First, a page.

Measuring global education goals: How TIMSS helps
SOCIOECONOMIC STATUS To assess students’ socio-economic background the approach used by TIMSS is to construct an index of ‘resources’, which combines information from students (education resources available at home) and, at fourth grade, parents (e.g. their education and occupation). A comparison between students who have ‘few’ and those who have ‘many’ resources, shows large disparity in learning outcomes. The socio-economic status parity index is a measure of inequality defined as the ratio of the values of an education indicator for students with ‘few’ resources relative to students with ‘many’ resources. Comparisons should be made with caution, as the groups of students
with ‘few’ and ‘many’ resources are not equal in size in every country. In lower-income countries, there are more students in the group with‘few’ resources; the opposite is the case in richer countries. One way of expressing inequality is to compare students with‘few’and‘many’ resources in terms of the percentage who were at or above the Low International Benchmark. Inevitably, as a country comes closer to ensuring that all, even the most disadvantaged, students reach the Low International Benchmark, inequality ‘disappears’. However, even in countrieswhere at least 80%of students reach the Low International Benchmark, disparity can be large, as in Serbia and Slovakia (Figure 4.5.2) .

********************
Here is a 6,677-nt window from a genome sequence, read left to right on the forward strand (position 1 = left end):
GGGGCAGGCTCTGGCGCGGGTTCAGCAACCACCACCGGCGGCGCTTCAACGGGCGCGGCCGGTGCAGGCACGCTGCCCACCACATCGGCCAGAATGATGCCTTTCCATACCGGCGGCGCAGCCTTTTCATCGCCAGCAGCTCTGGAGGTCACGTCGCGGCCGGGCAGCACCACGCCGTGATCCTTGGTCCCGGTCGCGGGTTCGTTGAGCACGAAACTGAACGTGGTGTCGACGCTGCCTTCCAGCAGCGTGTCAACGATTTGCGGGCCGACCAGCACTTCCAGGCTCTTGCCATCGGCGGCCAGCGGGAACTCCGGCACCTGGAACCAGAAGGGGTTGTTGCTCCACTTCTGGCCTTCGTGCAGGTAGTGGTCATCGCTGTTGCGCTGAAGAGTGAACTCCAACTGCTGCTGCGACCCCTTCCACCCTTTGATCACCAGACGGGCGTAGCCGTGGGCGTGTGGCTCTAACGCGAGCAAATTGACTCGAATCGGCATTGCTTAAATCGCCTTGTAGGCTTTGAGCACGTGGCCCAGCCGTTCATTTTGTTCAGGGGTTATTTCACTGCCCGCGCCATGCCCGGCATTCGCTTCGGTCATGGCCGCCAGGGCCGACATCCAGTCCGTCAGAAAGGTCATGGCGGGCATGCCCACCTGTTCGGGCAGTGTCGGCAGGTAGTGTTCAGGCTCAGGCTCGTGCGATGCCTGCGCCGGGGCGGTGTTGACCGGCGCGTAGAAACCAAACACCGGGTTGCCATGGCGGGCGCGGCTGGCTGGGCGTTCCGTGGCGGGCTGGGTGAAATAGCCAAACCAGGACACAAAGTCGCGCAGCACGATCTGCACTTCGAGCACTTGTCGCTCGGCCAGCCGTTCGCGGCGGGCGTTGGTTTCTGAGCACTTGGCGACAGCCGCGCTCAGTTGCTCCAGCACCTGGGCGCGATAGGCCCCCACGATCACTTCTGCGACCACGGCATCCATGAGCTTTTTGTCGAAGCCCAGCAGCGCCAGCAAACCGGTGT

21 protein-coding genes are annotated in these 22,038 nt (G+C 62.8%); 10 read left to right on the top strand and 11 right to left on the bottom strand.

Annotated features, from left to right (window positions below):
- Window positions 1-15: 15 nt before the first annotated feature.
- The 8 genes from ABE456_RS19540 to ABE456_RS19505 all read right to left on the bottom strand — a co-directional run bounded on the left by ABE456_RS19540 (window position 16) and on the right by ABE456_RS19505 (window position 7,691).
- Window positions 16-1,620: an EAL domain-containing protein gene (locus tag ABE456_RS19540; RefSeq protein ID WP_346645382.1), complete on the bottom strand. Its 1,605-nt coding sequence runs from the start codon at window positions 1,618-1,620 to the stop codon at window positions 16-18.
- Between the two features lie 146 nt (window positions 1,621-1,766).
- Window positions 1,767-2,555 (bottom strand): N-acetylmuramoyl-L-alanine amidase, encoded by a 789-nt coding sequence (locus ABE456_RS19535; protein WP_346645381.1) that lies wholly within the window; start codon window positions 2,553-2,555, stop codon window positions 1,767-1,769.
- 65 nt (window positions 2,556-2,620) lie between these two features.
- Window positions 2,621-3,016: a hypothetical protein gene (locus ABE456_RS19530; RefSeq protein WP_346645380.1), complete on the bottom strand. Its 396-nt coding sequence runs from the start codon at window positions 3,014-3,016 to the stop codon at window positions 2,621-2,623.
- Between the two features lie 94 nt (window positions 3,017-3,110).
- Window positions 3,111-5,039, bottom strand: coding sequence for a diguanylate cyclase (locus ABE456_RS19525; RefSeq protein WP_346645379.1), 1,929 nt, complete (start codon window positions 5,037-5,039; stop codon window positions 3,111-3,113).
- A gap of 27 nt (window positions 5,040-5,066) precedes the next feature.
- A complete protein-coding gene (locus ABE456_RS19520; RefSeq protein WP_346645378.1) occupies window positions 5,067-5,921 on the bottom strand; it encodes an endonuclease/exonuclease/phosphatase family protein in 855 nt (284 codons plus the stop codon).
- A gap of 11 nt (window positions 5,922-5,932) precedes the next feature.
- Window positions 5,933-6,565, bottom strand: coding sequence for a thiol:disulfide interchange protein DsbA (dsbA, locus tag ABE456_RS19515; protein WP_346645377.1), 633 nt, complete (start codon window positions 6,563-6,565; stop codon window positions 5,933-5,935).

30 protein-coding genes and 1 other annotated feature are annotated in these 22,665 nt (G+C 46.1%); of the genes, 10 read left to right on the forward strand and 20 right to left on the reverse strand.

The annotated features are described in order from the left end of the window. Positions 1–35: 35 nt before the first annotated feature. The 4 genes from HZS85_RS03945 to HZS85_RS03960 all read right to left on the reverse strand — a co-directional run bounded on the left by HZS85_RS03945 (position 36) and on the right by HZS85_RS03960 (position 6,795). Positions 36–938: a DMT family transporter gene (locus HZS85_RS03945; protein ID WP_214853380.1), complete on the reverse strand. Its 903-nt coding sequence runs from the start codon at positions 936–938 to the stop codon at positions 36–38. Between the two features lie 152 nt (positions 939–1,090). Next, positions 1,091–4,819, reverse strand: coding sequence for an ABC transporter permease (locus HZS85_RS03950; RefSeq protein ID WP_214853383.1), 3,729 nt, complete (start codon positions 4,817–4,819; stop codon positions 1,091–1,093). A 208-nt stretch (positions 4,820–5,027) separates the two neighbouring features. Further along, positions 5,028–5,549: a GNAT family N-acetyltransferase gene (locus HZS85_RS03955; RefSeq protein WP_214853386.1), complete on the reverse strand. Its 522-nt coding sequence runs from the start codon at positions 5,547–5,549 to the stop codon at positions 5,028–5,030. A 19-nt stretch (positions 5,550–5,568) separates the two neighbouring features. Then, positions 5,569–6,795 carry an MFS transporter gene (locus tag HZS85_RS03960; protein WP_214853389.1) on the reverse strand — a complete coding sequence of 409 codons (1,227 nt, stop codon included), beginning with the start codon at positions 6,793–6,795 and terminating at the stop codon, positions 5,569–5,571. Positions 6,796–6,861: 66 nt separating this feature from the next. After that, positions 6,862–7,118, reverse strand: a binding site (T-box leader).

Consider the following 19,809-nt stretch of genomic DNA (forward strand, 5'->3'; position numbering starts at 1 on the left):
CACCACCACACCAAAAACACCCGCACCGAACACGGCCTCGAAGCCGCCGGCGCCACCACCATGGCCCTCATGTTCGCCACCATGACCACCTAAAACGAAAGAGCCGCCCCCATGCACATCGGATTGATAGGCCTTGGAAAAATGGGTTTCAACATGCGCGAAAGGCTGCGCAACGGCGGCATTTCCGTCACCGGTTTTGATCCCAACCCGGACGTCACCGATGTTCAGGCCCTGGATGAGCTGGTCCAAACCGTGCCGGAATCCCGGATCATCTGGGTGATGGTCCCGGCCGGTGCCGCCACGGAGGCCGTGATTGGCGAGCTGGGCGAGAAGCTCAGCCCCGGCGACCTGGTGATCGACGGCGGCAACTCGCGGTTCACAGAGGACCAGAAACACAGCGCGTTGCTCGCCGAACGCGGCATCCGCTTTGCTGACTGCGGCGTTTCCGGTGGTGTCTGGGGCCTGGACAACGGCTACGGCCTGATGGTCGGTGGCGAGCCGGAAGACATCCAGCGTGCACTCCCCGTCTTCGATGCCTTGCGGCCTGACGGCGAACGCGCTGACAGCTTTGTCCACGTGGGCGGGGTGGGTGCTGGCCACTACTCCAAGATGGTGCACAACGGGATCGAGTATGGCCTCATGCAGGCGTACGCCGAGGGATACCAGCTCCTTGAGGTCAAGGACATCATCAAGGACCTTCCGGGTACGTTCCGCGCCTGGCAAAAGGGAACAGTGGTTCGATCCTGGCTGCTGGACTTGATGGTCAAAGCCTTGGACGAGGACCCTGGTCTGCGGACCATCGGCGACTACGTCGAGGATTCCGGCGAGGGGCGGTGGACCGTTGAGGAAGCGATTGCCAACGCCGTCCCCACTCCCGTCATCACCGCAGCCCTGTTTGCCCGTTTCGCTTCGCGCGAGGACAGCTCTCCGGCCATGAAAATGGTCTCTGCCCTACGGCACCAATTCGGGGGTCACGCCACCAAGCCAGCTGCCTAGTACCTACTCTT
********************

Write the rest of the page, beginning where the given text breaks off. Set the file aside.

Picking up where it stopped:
FIGURE 4.5.2: Socio-economic status parity index, percentage of fourth-grade students who reached minimum proficiency level in mathematics, 2019
Hong Kong SAR, China
Russian Fed. Singapore
Spain Cyprus Lithuania Sweden
U. A. Emirates
N. Macedonia France Bosnia/Herzeg.
Iran, Isl. Rep.
Grade 4 students above the Low International Benchmark (%)
TIMSS 2019 participating entities reflected in the figure above have been selected by and named according to UNESCO.
Note: * Turkey administered the assessment to fifth-grade students.
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